For 20 years, Chile has been one of the great, if largely unheralded, success stories. With an average annual growth rate of five per cent, it has had the best economic performance for any country outside Asia, and the fourth best anywhere. It has cut its poverty rate from 39 per cent in 1990 to 15 per cent today. In early 2010, it became the first South American country to join the Organisation for Economic Co-operation and Development. Mr. Piñera has promised that by 2018, Chile would be a developed nation with a per capita income of $20,000 (it is now at $15,000 in purchasing power parity terms). Some people attribute Chile's success to its natural resources, others to its educational standards. The real reason is different. Over the two decades, Chile has developed a culture of doing things well, of designing and applying imaginative and effective public policies, and of getting things done.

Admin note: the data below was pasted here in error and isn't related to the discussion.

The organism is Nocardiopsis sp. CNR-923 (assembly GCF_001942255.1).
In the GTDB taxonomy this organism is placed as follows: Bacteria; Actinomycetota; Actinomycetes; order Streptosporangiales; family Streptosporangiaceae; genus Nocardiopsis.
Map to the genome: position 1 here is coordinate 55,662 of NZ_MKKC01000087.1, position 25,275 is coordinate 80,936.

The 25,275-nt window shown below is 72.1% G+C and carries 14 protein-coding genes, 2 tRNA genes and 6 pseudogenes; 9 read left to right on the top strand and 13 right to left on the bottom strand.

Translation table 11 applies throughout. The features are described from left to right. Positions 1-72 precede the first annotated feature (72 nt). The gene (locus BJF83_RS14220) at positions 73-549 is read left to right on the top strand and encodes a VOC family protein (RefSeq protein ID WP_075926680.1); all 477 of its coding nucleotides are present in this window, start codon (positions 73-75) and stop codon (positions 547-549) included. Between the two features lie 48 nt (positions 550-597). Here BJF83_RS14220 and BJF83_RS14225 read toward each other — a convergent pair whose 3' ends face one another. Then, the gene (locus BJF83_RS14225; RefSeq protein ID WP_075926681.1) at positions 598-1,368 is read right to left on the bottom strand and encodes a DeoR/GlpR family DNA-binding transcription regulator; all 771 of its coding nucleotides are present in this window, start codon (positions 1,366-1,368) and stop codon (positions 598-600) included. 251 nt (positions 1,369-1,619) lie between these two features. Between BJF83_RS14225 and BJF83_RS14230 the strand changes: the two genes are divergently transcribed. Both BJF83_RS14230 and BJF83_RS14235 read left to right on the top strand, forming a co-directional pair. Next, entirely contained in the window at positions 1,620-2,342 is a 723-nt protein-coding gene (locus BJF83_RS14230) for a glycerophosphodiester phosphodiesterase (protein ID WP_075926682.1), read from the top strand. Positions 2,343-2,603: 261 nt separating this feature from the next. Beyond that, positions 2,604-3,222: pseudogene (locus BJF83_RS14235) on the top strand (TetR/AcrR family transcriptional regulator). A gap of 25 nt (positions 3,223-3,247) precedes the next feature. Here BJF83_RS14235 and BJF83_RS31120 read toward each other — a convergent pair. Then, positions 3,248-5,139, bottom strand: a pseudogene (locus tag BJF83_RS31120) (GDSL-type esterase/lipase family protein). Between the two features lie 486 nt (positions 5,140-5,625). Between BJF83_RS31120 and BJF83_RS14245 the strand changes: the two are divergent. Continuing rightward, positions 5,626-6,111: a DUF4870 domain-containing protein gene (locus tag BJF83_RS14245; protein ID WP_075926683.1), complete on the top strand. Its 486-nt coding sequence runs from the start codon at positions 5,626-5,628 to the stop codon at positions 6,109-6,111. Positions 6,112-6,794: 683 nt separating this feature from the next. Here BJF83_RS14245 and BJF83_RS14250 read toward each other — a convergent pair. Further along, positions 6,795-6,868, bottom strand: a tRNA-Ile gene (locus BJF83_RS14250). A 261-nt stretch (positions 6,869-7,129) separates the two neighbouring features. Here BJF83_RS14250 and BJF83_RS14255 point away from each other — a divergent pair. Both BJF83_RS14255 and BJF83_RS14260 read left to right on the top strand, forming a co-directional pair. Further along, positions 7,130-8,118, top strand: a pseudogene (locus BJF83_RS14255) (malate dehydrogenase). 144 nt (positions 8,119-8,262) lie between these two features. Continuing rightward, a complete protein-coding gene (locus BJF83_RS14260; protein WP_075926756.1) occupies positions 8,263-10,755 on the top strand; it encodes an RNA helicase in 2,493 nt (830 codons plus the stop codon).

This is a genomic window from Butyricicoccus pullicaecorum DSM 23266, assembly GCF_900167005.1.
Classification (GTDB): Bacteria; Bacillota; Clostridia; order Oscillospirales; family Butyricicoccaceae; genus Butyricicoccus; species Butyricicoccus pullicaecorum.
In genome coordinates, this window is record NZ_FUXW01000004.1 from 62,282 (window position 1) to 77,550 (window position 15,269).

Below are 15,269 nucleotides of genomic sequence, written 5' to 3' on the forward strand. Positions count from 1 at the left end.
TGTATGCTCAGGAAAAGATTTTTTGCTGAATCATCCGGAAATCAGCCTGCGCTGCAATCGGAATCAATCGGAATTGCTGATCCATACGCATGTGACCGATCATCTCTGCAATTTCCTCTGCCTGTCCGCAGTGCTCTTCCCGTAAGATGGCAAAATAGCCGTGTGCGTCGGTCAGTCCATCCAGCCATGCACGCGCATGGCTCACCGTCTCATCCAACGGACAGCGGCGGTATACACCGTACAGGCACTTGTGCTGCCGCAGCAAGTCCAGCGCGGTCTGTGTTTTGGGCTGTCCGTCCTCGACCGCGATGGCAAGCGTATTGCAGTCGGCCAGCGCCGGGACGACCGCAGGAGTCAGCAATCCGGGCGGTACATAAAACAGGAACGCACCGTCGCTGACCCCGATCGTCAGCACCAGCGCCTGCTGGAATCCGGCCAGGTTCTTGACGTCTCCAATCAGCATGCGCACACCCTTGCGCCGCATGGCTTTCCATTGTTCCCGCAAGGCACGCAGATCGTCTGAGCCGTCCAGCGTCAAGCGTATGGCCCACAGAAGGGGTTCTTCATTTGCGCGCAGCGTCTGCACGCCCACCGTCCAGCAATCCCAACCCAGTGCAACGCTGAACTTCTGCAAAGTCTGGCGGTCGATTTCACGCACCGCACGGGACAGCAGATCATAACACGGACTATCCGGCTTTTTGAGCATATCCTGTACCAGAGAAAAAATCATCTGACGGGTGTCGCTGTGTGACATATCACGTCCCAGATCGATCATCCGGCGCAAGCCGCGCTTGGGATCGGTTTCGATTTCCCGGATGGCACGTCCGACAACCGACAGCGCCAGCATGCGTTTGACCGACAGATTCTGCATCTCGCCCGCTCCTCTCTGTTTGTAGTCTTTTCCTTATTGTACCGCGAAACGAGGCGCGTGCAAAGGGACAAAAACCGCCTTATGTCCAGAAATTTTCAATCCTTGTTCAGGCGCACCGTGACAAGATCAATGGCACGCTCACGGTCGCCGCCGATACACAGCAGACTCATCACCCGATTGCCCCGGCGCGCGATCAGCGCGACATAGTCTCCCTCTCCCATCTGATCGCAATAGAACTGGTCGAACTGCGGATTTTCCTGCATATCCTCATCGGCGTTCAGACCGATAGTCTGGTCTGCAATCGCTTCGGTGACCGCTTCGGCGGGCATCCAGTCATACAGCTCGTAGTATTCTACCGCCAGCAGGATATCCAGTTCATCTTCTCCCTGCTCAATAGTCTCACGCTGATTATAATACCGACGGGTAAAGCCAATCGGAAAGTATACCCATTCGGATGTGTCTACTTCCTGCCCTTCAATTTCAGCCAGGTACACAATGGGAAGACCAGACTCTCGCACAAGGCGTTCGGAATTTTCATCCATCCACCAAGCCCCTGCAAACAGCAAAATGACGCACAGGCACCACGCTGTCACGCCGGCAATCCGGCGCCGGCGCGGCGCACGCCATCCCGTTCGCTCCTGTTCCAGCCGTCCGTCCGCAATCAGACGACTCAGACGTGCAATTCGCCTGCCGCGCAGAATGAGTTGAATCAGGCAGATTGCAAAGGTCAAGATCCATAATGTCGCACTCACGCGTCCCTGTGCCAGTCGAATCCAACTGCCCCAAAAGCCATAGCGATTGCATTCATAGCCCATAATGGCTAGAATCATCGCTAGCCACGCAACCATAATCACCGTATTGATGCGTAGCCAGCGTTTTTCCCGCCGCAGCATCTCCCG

Mr. Piñera, the first centre-right leader to rule Chile in 20 years, was elected on a platform of continuity and change. He promised to pursue many of the policies of the Concertación, the centre-left coalition that ruled Chile from 1990 to 2010, but more effectively and efficiently. Whether that happens remains to be seen. But for now, he has shown that he means what he says when he proclaims he can get things done, and do them well. The 33 miners whose lives were saved know as much.
Jorge Heine, a Chilean, holds the Chair in Global Governance at the Balsillie School of International Affairs, is Professor of Political Science at Wilfrid Laurier University and a Distinguished Fellow at The Centre for International Governance Innovation in Waterloo, Ontario. His book (with Andrew F. Cooper), Which Way Latin America? Hemispheric Politics Meets Globalization, is published by U.N. University Press.